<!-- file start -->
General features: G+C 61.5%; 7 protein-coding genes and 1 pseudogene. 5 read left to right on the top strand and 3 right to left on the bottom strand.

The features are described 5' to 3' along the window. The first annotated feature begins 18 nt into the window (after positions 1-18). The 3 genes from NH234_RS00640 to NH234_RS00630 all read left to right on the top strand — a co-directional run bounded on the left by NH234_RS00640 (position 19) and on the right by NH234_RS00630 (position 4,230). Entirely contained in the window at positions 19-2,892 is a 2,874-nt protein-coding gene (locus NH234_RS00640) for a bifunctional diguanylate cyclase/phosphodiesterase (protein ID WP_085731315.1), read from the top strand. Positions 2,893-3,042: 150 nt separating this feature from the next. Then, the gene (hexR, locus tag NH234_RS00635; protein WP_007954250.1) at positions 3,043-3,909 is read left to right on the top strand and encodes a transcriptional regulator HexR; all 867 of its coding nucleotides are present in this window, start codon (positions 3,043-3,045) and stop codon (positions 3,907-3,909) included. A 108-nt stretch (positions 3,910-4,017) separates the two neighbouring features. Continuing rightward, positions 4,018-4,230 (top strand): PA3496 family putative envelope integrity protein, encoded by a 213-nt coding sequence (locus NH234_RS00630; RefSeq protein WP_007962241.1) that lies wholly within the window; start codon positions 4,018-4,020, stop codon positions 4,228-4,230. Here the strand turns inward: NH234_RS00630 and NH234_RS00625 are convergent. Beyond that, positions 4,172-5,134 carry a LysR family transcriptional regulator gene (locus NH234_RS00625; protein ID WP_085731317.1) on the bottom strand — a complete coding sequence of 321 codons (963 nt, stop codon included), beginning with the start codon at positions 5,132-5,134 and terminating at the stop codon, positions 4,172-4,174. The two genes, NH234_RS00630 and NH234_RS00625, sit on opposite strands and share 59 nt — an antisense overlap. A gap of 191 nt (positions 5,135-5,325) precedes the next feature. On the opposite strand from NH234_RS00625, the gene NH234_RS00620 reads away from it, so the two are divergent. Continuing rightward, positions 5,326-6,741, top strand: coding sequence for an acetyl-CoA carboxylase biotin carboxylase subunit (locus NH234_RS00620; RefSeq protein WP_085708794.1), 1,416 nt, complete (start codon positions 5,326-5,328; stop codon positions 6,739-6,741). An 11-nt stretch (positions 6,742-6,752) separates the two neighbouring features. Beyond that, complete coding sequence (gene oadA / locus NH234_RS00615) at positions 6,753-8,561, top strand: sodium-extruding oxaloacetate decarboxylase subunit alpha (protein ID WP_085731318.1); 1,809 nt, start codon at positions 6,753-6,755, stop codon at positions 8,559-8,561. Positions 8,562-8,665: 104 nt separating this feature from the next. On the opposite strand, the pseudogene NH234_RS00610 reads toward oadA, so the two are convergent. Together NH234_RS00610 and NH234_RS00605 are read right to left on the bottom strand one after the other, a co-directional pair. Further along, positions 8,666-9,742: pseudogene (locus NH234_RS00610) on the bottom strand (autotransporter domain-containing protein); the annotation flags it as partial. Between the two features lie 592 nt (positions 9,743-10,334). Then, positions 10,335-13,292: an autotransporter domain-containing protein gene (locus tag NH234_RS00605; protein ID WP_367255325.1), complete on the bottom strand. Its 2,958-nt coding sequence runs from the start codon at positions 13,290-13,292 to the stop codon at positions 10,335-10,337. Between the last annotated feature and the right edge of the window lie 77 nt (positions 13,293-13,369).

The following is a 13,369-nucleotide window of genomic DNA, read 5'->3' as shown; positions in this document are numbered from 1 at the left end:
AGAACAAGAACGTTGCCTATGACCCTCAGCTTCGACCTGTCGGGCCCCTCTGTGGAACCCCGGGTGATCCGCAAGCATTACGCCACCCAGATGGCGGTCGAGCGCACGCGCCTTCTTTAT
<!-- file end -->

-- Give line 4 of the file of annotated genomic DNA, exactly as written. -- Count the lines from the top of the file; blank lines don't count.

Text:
AGAACAAGAACGTTGCCTATGACCCTCAGCTTCGACCTGTCGGGCCCCTCTGTGGAACCCCGGGTGATCCGCAAGCATTACGCCACCCAGATGGCGGTCGAGCGCACGCGCCTTCTTTAT